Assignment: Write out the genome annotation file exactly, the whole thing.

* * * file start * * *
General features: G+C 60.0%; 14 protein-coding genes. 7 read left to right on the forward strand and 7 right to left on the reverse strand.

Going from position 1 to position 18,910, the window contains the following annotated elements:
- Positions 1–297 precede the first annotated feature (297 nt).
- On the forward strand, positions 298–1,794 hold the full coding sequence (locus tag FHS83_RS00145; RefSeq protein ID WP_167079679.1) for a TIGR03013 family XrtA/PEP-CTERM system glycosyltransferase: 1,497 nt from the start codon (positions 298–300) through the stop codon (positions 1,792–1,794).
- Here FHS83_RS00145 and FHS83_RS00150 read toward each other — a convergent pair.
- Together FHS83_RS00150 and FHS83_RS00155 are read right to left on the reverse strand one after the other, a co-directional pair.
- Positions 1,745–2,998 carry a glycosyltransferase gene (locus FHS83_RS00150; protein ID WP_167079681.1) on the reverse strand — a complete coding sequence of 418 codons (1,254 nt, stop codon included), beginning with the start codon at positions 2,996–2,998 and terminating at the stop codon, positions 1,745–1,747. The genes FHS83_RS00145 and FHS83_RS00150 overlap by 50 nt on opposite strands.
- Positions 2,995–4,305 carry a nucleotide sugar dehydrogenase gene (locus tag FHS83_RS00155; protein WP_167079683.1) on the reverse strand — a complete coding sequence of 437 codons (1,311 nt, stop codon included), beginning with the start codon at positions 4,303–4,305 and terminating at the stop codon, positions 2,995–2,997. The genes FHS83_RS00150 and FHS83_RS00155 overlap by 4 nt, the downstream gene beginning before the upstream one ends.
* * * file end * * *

General features: G+C 60.0%; 14 protein-coding genes. 7 read left to right on the forward strand and 7 right to left on the reverse strand.

Going from position 1 to position 18,910, the window contains the following annotated elements:
- Positions 1–297 precede the first annotated feature (297 nt).
- On the forward strand, positions 298–1,794 hold the full coding sequence (locus tag FHS83_RS00145; RefSeq protein ID WP_167079679.1) for a TIGR03013 family XrtA/PEP-CTERM system glycosyltransferase: 1,497 nt from the start codon (positions 298–300) through the stop codon (positions 1,792–1,794).
- Here FHS83_RS00145 and FHS83_RS00150 read toward each other — a convergent pair.
- Together FHS83_RS00150 and FHS83_RS00155 are read right to left on the reverse strand one after the other, a co-directional pair.
- Positions 1,745–2,998 carry a glycosyltransferase gene (locus FHS83_RS00150; protein ID WP_167079681.1) on the reverse strand — a complete coding sequence of 418 codons (1,254 nt, stop codon included), beginning with the start codon at positions 2,996–2,998 and terminating at the stop codon, positions 1,745–1,747. The genes FHS83_RS00145 and FHS83_RS00150 overlap by 50 nt on opposite strands.
- Positions 2,995–4,305 carry a nucleotide sugar dehydrogenase gene (locus tag FHS83_RS00155; protein WP_167079683.1) on the reverse strand — a complete coding sequence of 437 codons (1,311 nt, stop codon included), beginning with the start codon at positions 4,303–4,305 and terminating at the stop codon, positions 2,995–2,997. The genes FHS83_RS00150 and FHS83_RS00155 overlap by 4 nt, the downstream gene beginning before the upstream one ends.